Murderous Calculations, Self-sacrifice, and the Excluded Third Way

De Chirico "Gladiators"
Giorgio de Chirico, “Gladiators”, 1928

Imagine that you cannot avoid risking your life – for example, you are a soldier during war. The best thing you can do in this situation is to go ahead, do your duty, expose yourself to death without worrying about it too much not to make an impossible situation even worse. Of course, just to stop worrying is not an option – human beings are not robots, and just giving yourself a command like “don’t worry” or “take it easy“ will not alleviate the anxiety about our life and death.

In these grim circumstances we need to shield ourselves by adopting a number of defensive beliefs and psychological postures which can help not to lose spirit and zest for life. For example, many American soldiers during Iraq war continued to repeat that Saddam was connected with Al Qaida and is co-responsible for 9/11 – if not for this belief how could they follow the orders of their superiors? So, they believe in what is not true and sacrifice facts and truth despite the officially disproved link between Iraq and 9/11 in order to save themselves from the agonizing cognitive dissonance. They keep justifying their presence in Iraq not to go mad. Another example is the Arab suicide bombers – how could they sacrifice their lives without believing that they will be welcomed in eternity with gratitude for their “heroism”?

The same goes for the gladiators – they cannot avoid their destiny to fight to death. So, they develop not only the technical skills how to kill and avoid getting killed and the determination to fight to the end. They also develop psychological positions typical for people trapped into killing/being killed situation – valor, courage, prowess, the feeling of pride for overcoming the fear of death and the readiness for self-sacrifice. They develop the desire to challenge the rival not only with the question of who is stronger and a more skillful fighter, but also – who is greater in overcoming the fear of death. By these psychological “methods” they help themselves to meet their possible death without panic and psychological exhaustion.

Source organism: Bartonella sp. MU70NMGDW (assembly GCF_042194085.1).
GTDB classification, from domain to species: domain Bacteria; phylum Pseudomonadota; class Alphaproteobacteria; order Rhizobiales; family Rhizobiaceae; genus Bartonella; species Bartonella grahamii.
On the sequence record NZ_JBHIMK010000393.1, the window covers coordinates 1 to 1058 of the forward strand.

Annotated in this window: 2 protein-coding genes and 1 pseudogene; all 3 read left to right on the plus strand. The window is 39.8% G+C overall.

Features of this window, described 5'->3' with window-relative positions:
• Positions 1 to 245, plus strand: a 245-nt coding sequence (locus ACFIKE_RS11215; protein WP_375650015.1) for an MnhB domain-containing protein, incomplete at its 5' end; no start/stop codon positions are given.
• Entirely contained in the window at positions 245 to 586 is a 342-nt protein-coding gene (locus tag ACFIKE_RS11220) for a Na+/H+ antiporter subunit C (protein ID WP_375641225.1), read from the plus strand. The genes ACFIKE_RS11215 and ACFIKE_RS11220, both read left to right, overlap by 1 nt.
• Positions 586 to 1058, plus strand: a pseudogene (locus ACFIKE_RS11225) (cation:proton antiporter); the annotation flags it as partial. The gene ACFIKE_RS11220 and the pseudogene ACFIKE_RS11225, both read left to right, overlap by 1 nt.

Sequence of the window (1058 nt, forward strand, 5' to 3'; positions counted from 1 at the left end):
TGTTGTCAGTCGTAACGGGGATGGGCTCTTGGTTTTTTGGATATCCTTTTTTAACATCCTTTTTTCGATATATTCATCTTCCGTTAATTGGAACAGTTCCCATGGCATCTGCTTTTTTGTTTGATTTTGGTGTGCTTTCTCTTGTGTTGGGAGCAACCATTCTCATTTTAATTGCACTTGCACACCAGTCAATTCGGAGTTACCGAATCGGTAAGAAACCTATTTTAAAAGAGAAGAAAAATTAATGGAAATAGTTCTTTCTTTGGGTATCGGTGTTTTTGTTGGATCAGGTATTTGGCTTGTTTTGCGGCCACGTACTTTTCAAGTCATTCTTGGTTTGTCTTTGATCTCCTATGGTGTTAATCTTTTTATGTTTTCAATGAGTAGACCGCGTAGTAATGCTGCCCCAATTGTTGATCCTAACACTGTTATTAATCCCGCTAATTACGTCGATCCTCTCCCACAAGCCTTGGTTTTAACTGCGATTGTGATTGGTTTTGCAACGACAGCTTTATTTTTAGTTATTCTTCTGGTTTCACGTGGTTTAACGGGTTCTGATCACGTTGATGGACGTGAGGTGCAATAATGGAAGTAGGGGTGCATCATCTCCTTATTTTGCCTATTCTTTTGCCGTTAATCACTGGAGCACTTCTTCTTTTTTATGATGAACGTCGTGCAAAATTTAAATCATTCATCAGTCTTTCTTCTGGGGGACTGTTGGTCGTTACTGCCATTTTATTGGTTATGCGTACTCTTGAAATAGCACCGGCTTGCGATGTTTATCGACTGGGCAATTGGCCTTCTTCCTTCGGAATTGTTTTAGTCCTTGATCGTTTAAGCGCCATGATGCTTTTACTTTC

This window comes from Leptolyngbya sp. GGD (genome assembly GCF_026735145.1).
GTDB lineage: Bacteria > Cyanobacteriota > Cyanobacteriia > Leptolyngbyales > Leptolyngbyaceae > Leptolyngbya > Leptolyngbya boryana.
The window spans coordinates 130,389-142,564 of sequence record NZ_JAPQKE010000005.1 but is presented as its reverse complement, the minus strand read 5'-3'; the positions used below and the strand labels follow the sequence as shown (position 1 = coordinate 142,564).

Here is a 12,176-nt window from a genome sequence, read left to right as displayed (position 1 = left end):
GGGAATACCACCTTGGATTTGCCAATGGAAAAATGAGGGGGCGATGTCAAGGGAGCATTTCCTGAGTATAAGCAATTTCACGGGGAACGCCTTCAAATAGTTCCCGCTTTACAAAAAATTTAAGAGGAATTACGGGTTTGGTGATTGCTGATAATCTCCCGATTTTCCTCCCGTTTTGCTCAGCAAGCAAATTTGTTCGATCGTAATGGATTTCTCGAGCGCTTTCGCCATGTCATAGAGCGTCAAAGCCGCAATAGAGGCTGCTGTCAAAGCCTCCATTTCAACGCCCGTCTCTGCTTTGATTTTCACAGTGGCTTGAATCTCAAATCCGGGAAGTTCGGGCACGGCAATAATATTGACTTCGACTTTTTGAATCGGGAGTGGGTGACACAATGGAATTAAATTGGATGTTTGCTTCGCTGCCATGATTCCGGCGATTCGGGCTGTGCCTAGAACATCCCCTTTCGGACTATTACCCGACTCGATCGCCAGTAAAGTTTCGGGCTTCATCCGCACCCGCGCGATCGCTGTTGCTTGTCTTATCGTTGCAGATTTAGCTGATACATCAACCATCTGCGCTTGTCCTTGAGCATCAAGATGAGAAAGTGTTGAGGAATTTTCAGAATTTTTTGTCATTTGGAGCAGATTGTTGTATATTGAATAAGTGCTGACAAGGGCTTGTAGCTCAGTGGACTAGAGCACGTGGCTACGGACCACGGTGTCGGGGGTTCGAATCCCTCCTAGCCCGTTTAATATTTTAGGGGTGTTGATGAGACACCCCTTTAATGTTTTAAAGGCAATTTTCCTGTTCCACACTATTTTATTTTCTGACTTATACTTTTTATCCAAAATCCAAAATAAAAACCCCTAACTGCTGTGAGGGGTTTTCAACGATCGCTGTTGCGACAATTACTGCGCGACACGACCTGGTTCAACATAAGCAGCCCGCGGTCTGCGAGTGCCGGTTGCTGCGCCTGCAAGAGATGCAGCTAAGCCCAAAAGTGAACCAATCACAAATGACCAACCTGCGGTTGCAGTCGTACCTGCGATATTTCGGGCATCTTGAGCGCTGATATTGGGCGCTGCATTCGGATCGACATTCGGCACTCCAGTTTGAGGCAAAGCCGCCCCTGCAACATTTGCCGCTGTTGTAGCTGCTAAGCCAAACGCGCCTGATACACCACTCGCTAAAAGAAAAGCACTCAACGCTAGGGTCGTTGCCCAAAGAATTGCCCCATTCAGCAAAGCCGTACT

People who are locked in killing/being killed situation develop the emotional taste for greatness of character, and with this banner they become ready for whatever will happen. You can never be sure whether you will survive or not – will be able to kill instead of being killed, but how to meet death with courage and even grace – that is up to your individual will. The feeling of being great is so powerful and so rewarding that it is capable to carry you through your suffering, wounds, pain and death. Greatness is the key able to unlock the lock of mortality, the magic passage through death. The pride for being capable of shaking off the fear of death is a kind of (narcissistic) megalomania that psychologically neutralizes the sting of mortality with the balsam of the eternal life.

In de Chirico’s painting we see two fighters who are trapped in the space of bodily existence (the floor and walls are of bodily-earthy colors). The unrealistically constricted room where fight takes place is a painterly metaphor of being locked into a box of our bodily existence inseparable from the necessity to fight for our life with other humans (and, therefore, from fear of death). We see the fighters trapped inside this room as humans are inside their bodies. But the transition to ceiling (which is also of bodily-earthy color) is mediated by the white molding and the narrow foggy-blue area above it. White, it seems, signifies the metaphysical moment of death onto heaven, a transition from mortal to a post-mortal condition. The color of the heaven (the ceiling) is bodily-earthy because in the depth of our intuition we expect to continue to live after death in some kind of beautified scenic style of existence. The painting suggests that for us to die and resurrect into eternal life means getting through the white (the moment of death) and the foggy blue (the sky as a transition) into a new – not really bodily, but a kind of bodily existence (the belief in life after death helps us to open ourselves to death).